Charles Mingus Charles Mingus Quintet + Max Roach (Live)
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- Released: May 15, 1990
- Originally Released: 1990
- Label: OJC
Song previews provided courtesy of iTunes
Personnel: Charles Mingus (bass); George Barrow (tenor saxophone); Eddie Bert (trombone); Mal Waldron (piano); Willie Jones, Max Roach (drums).
Recorded live at the Cafe Bohemia, New York, New York on December 23, 1955. Originally released on Fantasy (6009). Includes liner notes by Ralph J. Gleason.
Digitally remastered by Phil De Lancie (1990, Fantasy Studios, Berkeley, California).
Personnel: George Barrow (tenor saxophone); Eddie Bert (trombone); Mal Waldron (piano); Max Roach, Willie Jones (drums).
Audio Remasterer: Phil DeLancie.
Liner Note Author: Ralph J. Gleason.
Recording information: Cafe Bohemia, New York, NY (12/23/1955).
Unknown Contributor Roles: Eddie Bert; Mal Waldron; Willie Jones ; George Barrow.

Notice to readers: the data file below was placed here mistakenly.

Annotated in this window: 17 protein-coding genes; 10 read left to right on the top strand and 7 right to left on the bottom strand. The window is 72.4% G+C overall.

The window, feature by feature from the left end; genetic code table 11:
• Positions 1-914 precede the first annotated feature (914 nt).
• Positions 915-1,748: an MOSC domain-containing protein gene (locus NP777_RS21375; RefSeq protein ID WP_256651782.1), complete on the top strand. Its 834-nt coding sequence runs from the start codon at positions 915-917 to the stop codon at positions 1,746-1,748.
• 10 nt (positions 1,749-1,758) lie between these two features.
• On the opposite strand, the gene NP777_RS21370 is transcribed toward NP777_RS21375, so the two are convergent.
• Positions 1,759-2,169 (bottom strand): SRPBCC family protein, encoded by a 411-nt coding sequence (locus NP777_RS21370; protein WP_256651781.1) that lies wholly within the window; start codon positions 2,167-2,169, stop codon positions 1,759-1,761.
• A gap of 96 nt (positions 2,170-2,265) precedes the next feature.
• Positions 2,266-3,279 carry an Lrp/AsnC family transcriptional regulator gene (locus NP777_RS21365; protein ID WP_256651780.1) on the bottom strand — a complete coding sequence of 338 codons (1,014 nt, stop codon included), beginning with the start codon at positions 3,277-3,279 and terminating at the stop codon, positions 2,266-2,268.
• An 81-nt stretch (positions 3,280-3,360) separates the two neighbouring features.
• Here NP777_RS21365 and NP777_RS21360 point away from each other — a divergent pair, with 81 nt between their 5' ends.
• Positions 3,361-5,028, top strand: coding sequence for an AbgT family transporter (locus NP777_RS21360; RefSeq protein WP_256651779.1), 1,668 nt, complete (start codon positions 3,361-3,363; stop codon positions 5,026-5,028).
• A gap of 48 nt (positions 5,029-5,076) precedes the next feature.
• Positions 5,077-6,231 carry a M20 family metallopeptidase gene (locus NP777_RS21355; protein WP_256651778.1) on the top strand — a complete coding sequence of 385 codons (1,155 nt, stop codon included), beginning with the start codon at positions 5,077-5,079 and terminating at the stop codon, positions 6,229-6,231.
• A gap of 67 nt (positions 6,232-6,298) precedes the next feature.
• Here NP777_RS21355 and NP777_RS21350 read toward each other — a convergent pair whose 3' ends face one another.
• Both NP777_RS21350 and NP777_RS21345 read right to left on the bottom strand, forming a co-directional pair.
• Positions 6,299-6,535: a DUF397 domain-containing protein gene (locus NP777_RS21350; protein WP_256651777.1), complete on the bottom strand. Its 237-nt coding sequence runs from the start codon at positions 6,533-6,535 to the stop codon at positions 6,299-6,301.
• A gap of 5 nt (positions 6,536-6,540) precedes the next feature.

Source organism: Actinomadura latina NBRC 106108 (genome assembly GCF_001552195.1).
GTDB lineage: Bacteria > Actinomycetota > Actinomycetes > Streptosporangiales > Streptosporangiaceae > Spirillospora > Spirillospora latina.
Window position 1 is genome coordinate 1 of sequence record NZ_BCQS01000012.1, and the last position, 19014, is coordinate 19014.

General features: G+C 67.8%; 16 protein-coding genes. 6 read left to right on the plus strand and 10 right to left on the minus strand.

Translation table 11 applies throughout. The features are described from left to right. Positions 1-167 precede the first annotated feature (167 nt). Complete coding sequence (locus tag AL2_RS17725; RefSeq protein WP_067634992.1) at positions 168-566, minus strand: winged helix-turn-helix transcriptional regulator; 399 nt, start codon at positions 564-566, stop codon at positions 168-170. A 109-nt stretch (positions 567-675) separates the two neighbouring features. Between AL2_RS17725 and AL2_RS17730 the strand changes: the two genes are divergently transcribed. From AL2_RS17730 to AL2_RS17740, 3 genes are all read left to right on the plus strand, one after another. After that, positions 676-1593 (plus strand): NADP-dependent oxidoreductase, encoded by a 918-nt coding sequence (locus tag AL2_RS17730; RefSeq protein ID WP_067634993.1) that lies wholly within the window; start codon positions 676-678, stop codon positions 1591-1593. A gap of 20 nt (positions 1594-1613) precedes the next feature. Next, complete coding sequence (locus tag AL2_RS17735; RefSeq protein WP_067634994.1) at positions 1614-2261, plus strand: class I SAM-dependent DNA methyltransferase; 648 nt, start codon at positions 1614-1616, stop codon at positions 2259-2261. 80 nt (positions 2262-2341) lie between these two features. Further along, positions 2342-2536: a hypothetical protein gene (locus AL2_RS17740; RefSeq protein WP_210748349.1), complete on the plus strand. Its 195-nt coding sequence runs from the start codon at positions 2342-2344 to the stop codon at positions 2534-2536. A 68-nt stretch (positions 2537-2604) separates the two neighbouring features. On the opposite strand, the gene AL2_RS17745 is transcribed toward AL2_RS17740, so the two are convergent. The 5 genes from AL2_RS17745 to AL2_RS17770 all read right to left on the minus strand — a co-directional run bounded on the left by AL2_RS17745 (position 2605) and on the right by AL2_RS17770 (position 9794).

The mid-'50s was a transitional period for Mingus' music. Still working within fairly conventional song structures, he began to experiment with various harmonic and rhythmic augmentations of the pieces in his repertoire, like a sculptor changing the shapes of familiar objects until, while still identifiable, they begin to take on a new identity. Here he directs his quintet through evocative, atmospheric embellishments (trombonist Eddie Bert's sustained notes sound like a fog horn on "A Foggy Day"), shifts in tone and dynamic (the jarring changes in "Lady Bird") and the pulsing, contrapuntal lines of "Love Chant," while maintaining strong links to traditional form and melody.
Master skinsman Max Roach appears on two tracks here, "I'll Remember April," and the floating dialogue between drums and bass in "Drums." The members of the Quintet play solidly throughout (though Roach's spot in "I'll Remember April" steals the show). The music (recorded live at a club date in New York City, 1955) is skilful, intriguing and accessible: a cross-section of Mingus' earliest concentrations and the exploratory direction he would take in the late '50s/ early '60s.
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